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Harvard Architecture

The term originated from the Harvard Mark 1 relay-based computer, which stored instructions on punched tape and data in relay latches.

Harvard Architecture: The Harvard architecture uses physically separate memories for their instructions and data, requiring dedicated buses for each of them. Instructions and operands can therefore be fetched simultaneously.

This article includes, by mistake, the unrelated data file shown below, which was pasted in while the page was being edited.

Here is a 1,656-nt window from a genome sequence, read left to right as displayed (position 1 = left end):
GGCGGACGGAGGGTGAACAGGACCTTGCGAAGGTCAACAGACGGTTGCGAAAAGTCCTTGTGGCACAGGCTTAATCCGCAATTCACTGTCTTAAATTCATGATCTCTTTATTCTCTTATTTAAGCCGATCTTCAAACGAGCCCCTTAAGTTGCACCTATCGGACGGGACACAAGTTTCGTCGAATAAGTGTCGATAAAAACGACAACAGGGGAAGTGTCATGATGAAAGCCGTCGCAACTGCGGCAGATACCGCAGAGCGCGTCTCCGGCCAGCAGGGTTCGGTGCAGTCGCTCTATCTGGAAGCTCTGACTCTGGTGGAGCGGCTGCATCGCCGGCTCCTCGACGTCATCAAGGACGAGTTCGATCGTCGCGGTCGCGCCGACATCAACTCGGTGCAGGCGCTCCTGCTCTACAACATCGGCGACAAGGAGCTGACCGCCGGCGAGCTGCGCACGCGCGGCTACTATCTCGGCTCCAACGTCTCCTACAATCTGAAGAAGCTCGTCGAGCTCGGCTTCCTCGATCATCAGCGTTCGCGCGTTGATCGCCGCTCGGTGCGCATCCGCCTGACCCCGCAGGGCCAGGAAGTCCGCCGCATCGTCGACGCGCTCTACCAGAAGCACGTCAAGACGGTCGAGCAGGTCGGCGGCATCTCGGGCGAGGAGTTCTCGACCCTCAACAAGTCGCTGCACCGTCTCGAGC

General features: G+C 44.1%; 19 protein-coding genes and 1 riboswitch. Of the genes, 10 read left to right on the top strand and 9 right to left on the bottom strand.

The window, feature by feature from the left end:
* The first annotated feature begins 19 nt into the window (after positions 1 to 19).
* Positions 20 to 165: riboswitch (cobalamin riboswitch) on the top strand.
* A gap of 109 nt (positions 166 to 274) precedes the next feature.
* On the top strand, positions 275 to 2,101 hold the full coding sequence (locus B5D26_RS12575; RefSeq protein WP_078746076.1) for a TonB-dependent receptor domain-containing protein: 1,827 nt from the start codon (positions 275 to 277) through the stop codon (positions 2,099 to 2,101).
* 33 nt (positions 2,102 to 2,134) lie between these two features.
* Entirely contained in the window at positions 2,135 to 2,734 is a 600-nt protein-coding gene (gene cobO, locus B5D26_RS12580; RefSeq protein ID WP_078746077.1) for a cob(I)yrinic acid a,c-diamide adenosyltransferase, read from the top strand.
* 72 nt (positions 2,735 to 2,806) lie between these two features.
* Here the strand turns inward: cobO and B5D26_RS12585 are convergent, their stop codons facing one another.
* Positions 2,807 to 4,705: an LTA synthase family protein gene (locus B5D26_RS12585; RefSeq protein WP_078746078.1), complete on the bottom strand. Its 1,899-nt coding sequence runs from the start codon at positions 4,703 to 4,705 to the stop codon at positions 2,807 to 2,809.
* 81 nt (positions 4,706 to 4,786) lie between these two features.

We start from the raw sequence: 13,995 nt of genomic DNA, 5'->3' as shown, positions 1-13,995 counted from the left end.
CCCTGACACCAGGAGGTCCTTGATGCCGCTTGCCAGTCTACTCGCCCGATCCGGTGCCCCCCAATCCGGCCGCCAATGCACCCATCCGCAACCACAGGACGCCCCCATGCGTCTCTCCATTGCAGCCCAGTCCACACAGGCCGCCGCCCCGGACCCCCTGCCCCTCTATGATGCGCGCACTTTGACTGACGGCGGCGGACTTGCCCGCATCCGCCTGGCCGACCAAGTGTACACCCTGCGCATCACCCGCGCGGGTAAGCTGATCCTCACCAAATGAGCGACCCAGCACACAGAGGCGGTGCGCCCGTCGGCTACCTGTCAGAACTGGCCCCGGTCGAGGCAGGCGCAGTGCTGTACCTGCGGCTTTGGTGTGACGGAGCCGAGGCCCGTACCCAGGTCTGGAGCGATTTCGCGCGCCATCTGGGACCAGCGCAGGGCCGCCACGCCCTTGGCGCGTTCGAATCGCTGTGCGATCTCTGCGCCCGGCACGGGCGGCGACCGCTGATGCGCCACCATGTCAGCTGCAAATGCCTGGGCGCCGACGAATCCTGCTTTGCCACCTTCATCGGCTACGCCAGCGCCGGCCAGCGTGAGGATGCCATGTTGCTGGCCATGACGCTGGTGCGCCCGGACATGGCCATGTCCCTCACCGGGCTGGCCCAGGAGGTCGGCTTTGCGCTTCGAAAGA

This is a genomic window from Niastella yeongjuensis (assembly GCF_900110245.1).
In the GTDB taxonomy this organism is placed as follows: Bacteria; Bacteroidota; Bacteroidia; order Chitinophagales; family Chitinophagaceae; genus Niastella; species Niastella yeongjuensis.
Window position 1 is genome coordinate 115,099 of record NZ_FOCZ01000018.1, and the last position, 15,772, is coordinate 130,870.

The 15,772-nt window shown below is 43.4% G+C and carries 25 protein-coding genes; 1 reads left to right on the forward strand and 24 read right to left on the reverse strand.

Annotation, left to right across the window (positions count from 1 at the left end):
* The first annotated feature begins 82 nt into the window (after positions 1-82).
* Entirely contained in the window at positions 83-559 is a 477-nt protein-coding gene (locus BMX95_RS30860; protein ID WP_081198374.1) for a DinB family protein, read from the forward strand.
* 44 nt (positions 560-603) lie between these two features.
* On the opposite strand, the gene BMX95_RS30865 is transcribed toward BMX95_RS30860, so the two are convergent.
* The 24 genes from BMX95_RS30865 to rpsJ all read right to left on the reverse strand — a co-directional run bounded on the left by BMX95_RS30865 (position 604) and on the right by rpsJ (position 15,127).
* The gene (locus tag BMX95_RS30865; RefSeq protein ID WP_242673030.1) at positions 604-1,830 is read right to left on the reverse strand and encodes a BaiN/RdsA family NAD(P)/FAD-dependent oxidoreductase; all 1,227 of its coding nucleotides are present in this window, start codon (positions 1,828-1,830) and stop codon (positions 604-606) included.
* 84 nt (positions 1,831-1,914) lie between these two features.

Different program and data bus widths are possible, allowing program and data memory to be better optimized to the architectural requirements. E.g.: If the instruction format requires 14 bits then program bus and memory can be made 14-bit wide, while the data bus and data memory remain 8-bit wide.